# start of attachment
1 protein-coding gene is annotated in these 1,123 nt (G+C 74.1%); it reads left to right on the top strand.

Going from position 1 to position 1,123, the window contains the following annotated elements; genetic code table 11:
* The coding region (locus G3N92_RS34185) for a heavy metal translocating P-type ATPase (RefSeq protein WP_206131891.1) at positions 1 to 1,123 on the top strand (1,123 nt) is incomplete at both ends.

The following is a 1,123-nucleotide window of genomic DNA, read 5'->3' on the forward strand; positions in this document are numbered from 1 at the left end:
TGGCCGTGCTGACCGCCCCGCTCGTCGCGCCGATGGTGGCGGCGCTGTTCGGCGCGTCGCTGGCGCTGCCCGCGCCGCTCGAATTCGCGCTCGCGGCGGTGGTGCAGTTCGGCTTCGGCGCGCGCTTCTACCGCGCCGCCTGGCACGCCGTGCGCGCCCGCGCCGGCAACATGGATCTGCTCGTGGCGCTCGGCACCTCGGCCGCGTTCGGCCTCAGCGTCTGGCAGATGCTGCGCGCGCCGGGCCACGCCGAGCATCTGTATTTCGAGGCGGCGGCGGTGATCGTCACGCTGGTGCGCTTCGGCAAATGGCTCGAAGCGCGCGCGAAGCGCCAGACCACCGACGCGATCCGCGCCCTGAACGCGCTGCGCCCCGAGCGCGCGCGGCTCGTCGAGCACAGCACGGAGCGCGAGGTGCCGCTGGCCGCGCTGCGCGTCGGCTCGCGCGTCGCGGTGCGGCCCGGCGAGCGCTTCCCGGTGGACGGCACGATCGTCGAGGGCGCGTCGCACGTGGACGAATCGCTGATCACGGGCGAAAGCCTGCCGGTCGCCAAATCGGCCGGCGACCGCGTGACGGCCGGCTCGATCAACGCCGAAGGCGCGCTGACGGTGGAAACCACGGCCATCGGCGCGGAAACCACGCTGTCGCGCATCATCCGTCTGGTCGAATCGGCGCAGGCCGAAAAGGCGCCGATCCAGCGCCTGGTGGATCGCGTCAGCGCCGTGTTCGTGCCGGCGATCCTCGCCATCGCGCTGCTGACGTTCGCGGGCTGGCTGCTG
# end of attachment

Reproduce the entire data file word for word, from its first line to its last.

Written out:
1 protein-coding gene is annotated in these 1,123 nt (G+C 74.1%); it reads left to right on the top strand.

Going from position 1 to position 1,123, the window contains the following annotated elements; genetic code table 11:
* The coding region (locus G3N92_RS34185) for a heavy metal translocating P-type ATPase (RefSeq protein WP_206131891.1) at positions 1 to 1,123 on the top strand (1,123 nt) is incomplete at both ends.

The following is a 1,123-nucleotide window of genomic DNA, read 5'->3' on the forward strand; positions in this document are numbered from 1 at the left end:
TGGCCGTGCTGACCGCCCCGCTCGTCGCGCCGATGGTGGCGGCGCTGTTCGGCGCGTCGCTGGCGCTGCCCGCGCCGCTCGAATTCGCGCTCGCGGCGGTGGTGCAGTTCGGCTTCGGCGCGCGCTTCTACCGCGCCGCCTGGCACGCCGTGCGCGCCCGCGCCGGCAACATGGATCTGCTCGTGGCGCTCGGCACCTCGGCCGCGTTCGGCCTCAGCGTCTGGCAGATGCTGCGCGCGCCGGGCCACGCCGAGCATCTGTATTTCGAGGCGGCGGCGGTGATCGTCACGCTGGTGCGCTTCGGCAAATGGCTCGAAGCGCGCGCGAAGCGCCAGACCACCGACGCGATCCGCGCCCTGAACGCGCTGCGCCCCGAGCGCGCGCGGCTCGTCGAGCACAGCACGGAGCGCGAGGTGCCGCTGGCCGCGCTGCGCGTCGGCTCGCGCGTCGCGGTGCGGCCCGGCGAGCGCTTCCCGGTGGACGGCACGATCGTCGAGGGCGCGTCGCACGTGGACGAATCGCTGATCACGGGCGAAAGCCTGCCGGTCGCCAAATCGGCCGGCGACCGCGTGACGGCCGGCTCGATCAACGCCGAAGGCGCGCTGACGGTGGAAACCACGGCCATCGGCGCGGAAACCACGCTGTCGCGCATCATCCGTCTGGTCGAATCGGCGCAGGCCGAAAAGGCGCCGATCCAGCGCCTGGTGGATCGCGTCAGCGCCGTGTTCGTGCCGGCGATCCTCGCCATCGCGCTGCTGACGTTCGCGGGCTGGCTGCTG